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Imaging coronary artery microstructure using second-harmonic and two-photon fluorescence microscopy.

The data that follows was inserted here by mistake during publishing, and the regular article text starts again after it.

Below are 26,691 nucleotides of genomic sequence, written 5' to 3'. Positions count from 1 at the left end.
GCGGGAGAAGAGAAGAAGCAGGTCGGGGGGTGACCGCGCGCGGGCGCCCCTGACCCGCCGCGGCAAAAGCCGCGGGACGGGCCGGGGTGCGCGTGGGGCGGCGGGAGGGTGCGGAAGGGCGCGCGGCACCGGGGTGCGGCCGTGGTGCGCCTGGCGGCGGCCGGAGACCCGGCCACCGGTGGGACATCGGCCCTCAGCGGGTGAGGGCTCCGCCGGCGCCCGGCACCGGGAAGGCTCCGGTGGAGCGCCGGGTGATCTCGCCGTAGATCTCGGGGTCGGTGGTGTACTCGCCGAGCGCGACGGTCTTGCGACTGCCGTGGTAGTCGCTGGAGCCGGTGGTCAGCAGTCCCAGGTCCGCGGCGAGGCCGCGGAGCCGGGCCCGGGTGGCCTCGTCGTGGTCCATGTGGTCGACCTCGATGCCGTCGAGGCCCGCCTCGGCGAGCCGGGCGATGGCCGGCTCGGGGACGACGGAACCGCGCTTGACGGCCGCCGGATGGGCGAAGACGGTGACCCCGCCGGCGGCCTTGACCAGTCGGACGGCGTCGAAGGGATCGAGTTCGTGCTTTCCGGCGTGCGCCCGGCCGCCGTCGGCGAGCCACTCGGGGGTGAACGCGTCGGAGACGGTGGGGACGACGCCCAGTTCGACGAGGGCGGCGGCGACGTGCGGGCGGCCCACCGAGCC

The microstructural basis for the mechanical properties of blood vessels has not been directly determined because of the lack of a nondestructive method that yields a three-dimensional view of these vascular wall constituents. Here, we demonstrate that multiphoton microscopy can be used to visualize the microstructural basis of blood vessel mechanical properties, by combining mechanical testing (distension) of excised porcine coronary arteries with simultaneous two-photon excited fluorescence and second-harmonic generation microscopy. Our results show that second-harmonic generation signals derived from collagen can be spectrally isolated from elastin and smooth muscle cell two-photon fluorescence. Two-photon fluorescence signals can be further characterized by emission maxima at 495 nm and 520 nm, corresponding to elastin and cellular contributions, respectively. Two-dimensional reconstructions of spectrally fused images permit high-resolution visualization of collagen and elastin fibrils and smooth muscle cells from intima to adventitia. These structural features are confirmed by coregistration of multiphoton microscopy images with conventional histology. Significant changes in mean fibril thickness and overall wall dimension were observed when comparing no load (zero transmural pressure) and zero-stress conditions to 30 and 180 mmHg distension pressures. Overall, these data suggest that multiphoton microscopy is a highly sensitive and promising technique for studying the morphometric properties of the microstructure of the blood vessel wall.

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